Violence in Teens
If you see these immediate warning signs, violence is a serious possibility:
- loss of temper on a daily basis
- frequent physical fighting
- significant vandalism or property damage
- increase in use of drugs or alcohol
- increase in risk-taking behavior
- detailed plans to commit acts of violence
- announcing threats or plans for hurting others
- enjoying hurting animals
- carrying a weapon
If you notice the following signs, over a period of time, the potential for violence exists:
- a history of violent or aggressive behavior
- serious drug or alcohol use
- gang membership or strong desire to be in a gang
- access to or fascination with weapons, especially guns
- threatening others regularly
- trouble controlling feelings like anger
- withdrawal from friends and usual activities
- feeling rejected or alone
- having been a victim of bullying
- poor school performance
- history of discipline problems or frequent run-ins with authority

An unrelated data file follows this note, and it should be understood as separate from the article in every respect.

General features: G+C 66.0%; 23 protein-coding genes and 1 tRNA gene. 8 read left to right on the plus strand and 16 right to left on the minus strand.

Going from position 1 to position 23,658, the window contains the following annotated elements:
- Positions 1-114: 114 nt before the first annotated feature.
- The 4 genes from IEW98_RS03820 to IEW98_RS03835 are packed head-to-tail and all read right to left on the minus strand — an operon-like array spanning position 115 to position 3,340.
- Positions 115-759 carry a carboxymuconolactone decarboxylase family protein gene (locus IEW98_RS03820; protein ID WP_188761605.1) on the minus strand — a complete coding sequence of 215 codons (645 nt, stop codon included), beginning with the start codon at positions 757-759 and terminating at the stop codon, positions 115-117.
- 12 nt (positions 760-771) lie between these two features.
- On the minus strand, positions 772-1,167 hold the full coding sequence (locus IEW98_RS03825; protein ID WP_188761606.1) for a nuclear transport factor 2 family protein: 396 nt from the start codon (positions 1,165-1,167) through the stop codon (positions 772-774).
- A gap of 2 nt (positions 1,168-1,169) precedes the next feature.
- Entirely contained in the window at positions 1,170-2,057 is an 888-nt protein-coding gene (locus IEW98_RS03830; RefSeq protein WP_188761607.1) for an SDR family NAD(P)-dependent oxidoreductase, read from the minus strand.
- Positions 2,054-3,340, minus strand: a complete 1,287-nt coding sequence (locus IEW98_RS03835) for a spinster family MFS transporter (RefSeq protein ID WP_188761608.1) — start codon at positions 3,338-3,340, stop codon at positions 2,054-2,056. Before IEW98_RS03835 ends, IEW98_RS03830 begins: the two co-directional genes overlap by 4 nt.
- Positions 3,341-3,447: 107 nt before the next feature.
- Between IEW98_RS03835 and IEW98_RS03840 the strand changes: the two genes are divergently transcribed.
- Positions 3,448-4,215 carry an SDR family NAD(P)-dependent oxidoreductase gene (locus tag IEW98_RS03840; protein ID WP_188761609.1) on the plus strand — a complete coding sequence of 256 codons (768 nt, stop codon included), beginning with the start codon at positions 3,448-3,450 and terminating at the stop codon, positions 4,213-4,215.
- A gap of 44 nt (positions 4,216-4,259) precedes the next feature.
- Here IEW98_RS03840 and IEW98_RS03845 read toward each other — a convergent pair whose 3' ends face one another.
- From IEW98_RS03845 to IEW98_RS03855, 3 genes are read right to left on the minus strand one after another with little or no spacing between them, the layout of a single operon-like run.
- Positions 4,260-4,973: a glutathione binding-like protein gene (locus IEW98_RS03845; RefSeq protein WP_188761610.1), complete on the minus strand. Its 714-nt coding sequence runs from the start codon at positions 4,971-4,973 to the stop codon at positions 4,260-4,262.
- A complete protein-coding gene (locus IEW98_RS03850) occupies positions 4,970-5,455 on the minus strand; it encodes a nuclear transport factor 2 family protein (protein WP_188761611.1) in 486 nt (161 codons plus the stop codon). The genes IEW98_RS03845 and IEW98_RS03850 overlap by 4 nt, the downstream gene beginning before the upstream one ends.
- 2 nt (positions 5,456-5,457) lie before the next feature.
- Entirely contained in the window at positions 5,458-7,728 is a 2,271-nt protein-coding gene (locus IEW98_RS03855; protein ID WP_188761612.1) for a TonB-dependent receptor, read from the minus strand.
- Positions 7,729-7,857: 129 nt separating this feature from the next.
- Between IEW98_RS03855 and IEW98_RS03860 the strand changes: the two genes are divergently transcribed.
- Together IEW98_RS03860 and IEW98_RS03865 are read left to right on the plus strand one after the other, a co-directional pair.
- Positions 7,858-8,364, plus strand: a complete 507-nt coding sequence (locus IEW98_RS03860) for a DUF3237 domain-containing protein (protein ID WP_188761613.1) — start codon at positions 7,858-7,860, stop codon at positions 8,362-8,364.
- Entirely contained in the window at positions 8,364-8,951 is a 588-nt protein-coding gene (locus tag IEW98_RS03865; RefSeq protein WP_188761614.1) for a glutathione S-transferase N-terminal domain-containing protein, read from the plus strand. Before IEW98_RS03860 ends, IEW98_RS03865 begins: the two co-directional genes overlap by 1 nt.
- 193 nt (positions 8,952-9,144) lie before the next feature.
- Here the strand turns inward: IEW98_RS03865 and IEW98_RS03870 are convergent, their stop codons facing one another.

- feeling constantly disrespected
- failing to acknowledge the feelings or rights of others
Here are some ways to deal with anger without resorting to violence:
Learn to talk about your feelings: if you are afraid to talk or if you can’t find the right words to describe what you are going through, find a trusted friend or adult to help you one-on-one.
Express yourself calmly: express criticism, disappointment, anger or displeasure without losing your temper or fighting. Ask yourself if your response is safe and reasonable.
Listen to others: listen carefully and respond without getting upset when someone gives you negative feedback. Ask yourself if you can really see the other person’s point of view.
Negotiate: work out your problems with someone else by looking at alternative solutions and compromises.
Anger is a part of life, but you can free yourself from the cycle of violence by learning to talk about your feelings. Be strong. Be safe. Be cool.
reprinted courtesy of Tracy Todd, Ph.D., LMFT- Brief Therapy Institute of Denver.